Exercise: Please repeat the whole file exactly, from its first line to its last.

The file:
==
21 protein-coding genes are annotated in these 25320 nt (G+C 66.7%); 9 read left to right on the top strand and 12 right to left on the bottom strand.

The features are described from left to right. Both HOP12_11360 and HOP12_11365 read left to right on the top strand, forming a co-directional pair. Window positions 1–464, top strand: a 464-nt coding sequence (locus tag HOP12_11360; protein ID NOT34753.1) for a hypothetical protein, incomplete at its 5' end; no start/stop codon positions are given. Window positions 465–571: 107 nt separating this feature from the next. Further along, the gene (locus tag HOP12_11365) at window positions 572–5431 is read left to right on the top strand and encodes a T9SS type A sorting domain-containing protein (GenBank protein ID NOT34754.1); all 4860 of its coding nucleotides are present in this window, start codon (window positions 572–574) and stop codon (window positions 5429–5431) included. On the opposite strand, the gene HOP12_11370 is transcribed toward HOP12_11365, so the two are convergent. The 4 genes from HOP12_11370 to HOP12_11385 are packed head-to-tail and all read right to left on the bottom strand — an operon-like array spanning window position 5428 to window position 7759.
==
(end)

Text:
21 protein-coding genes are annotated in these 25320 nt (G+C 66.7%); 9 read left to right on the top strand and 12 right to left on the bottom strand.

The features are described from left to right. Both HOP12_11360 and HOP12_11365 read left to right on the top strand, forming a co-directional pair. Window positions 1–464, top strand: a 464-nt coding sequence (locus tag HOP12_11360; protein ID NOT34753.1) for a hypothetical protein, incomplete at its 5' end; no start/stop codon positions are given. Window positions 465–571: 107 nt separating this feature from the next. Further along, the gene (locus tag HOP12_11365) at window positions 572–5431 is read left to right on the top strand and encodes a T9SS type A sorting domain-containing protein (GenBank protein ID NOT34754.1); all 4860 of its coding nucleotides are present in this window, start codon (window positions 572–574) and stop codon (window positions 5429–5431) included. On the opposite strand, the gene HOP12_11370 is transcribed toward HOP12_11365, so the two are convergent. The 4 genes from HOP12_11370 to HOP12_11385 are packed head-to-tail and all read right to left on the bottom strand — an operon-like array spanning window position 5428 to window position 7759.